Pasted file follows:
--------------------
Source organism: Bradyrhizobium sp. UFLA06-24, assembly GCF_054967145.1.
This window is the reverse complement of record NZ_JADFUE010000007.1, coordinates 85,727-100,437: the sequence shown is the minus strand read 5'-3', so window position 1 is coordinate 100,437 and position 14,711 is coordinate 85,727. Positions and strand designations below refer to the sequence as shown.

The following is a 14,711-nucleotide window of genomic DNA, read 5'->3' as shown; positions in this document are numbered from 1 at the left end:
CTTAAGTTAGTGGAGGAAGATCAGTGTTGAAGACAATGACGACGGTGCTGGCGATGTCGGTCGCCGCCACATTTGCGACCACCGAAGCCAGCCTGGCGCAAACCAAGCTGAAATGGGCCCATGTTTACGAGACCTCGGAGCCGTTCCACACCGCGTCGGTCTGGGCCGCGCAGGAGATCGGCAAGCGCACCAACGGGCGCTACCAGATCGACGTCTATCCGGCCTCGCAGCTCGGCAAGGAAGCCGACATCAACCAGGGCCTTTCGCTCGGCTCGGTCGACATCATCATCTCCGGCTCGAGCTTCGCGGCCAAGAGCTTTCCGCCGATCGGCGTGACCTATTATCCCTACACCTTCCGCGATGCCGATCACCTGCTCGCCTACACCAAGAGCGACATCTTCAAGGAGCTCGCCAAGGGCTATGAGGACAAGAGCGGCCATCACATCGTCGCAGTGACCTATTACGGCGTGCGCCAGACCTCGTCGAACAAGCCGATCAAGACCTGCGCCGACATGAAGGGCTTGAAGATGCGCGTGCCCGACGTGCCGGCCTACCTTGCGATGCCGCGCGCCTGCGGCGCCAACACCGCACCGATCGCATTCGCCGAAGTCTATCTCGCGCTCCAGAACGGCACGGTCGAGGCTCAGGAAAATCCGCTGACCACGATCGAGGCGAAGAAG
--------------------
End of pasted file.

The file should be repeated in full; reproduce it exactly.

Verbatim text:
Source organism: Bradyrhizobium sp. UFLA06-24, assembly GCF_054967145.1.
This window is the reverse complement of record NZ_JADFUE010000007.1, coordinates 85,727-100,437: the sequence shown is the minus strand read 5'-3', so window position 1 is coordinate 100,437 and position 14,711 is coordinate 85,727. Positions and strand designations below refer to the sequence as shown.

The following is a 14,711-nucleotide window of genomic DNA, read 5'->3' as shown; positions in this document are numbered from 1 at the left end:
CTTAAGTTAGTGGAGGAAGATCAGTGTTGAAGACAATGACGACGGTGCTGGCGATGTCGGTCGCCGCCACATTTGCGACCACCGAAGCCAGCCTGGCGCAAACCAAGCTGAAATGGGCCCATGTTTACGAGACCTCGGAGCCGTTCCACACCGCGTCGGTCTGGGCCGCGCAGGAGATCGGCAAGCGCACCAACGGGCGCTACCAGATCGACGTCTATCCGGCCTCGCAGCTCGGCAAGGAAGCCGACATCAACCAGGGCCTTTCGCTCGGCTCGGTCGACATCATCATCTCCGGCTCGAGCTTCGCGGCCAAGAGCTTTCCGCCGATCGGCGTGACCTATTATCCCTACACCTTCCGCGATGCCGATCACCTGCTCGCCTACACCAAGAGCGACATCTTCAAGGAGCTCGCCAAGGGCTATGAGGACAAGAGCGGCCATCACATCGTCGCAGTGACCTATTACGGCGTGCGCCAGACCTCGTCGAACAAGCCGATCAAGACCTGCGCCGACATGAAGGGCTTGAAGATGCGCGTGCCCGACGTGCCGGCCTACCTTGCGATGCCGCGCGCCTGCGGCGCCAACACCGCACCGATCGCATTCGCCGAAGTCTATCTCGCGCTCCAGAACGGCACGGTCGAGGCTCAGGAAAATCCGCTGACCACGATCGAGGCGAAGAAG